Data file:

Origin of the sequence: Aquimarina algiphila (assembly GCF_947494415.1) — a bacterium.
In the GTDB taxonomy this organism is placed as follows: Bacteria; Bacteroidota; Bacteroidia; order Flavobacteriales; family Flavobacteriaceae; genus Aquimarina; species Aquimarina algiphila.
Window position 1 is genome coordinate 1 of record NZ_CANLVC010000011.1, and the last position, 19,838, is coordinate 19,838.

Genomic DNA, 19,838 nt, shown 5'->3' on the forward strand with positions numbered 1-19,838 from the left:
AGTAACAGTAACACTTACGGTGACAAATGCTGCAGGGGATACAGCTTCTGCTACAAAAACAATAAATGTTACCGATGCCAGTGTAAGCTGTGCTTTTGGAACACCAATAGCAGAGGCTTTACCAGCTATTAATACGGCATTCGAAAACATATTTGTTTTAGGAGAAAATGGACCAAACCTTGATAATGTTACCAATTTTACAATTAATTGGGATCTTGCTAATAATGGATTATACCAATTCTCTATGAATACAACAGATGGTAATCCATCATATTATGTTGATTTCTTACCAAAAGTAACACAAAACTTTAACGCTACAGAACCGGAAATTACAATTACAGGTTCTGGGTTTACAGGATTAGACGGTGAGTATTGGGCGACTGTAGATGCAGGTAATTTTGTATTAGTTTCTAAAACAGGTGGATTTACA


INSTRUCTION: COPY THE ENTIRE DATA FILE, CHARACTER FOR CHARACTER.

Origin of the sequence: Aquimarina algiphila (assembly GCF_947494415.1) — a bacterium.
In the GTDB taxonomy this organism is placed as follows: Bacteria; Bacteroidota; Bacteroidia; order Flavobacteriales; family Flavobacteriaceae; genus Aquimarina; species Aquimarina algiphila.
Window position 1 is genome coordinate 1 of record NZ_CANLVC010000011.1, and the last position, 19,838, is coordinate 19,838.

Genomic DNA, 19,838 nt, shown 5'->3' on the forward strand with positions numbered 1-19,838 from the left:
AGTAACAGTAACACTTACGGTGACAAATGCTGCAGGGGATACAGCTTCTGCTACAAAAACAATAAATGTTACCGATGCCAGTGTAAGCTGTGCTTTTGGAACACCAATAGCAGAGGCTTTACCAGCTATTAATACGGCATTCGAAAACATATTTGTTTTAGGAGAAAATGGACCAAACCTTGATAATGTTACCAATTTTACAATTAATTGGGATCTTGCTAATAATGGATTATACCAATTCTCTATGAATACAACAGATGGTAATCCATCATATTATGTTGATTTCTTACCAAAAGTAACACAAAACTTTAACGCTACAGAACCGGAAATTACAATTACAGGTTCTGGGTTTACAGGATTAGACGGTGAGTATTGGGCGACTGTAGATGCAGGTAATTTTGTATTAGTTTCTAAAACAGGTGGATTTACA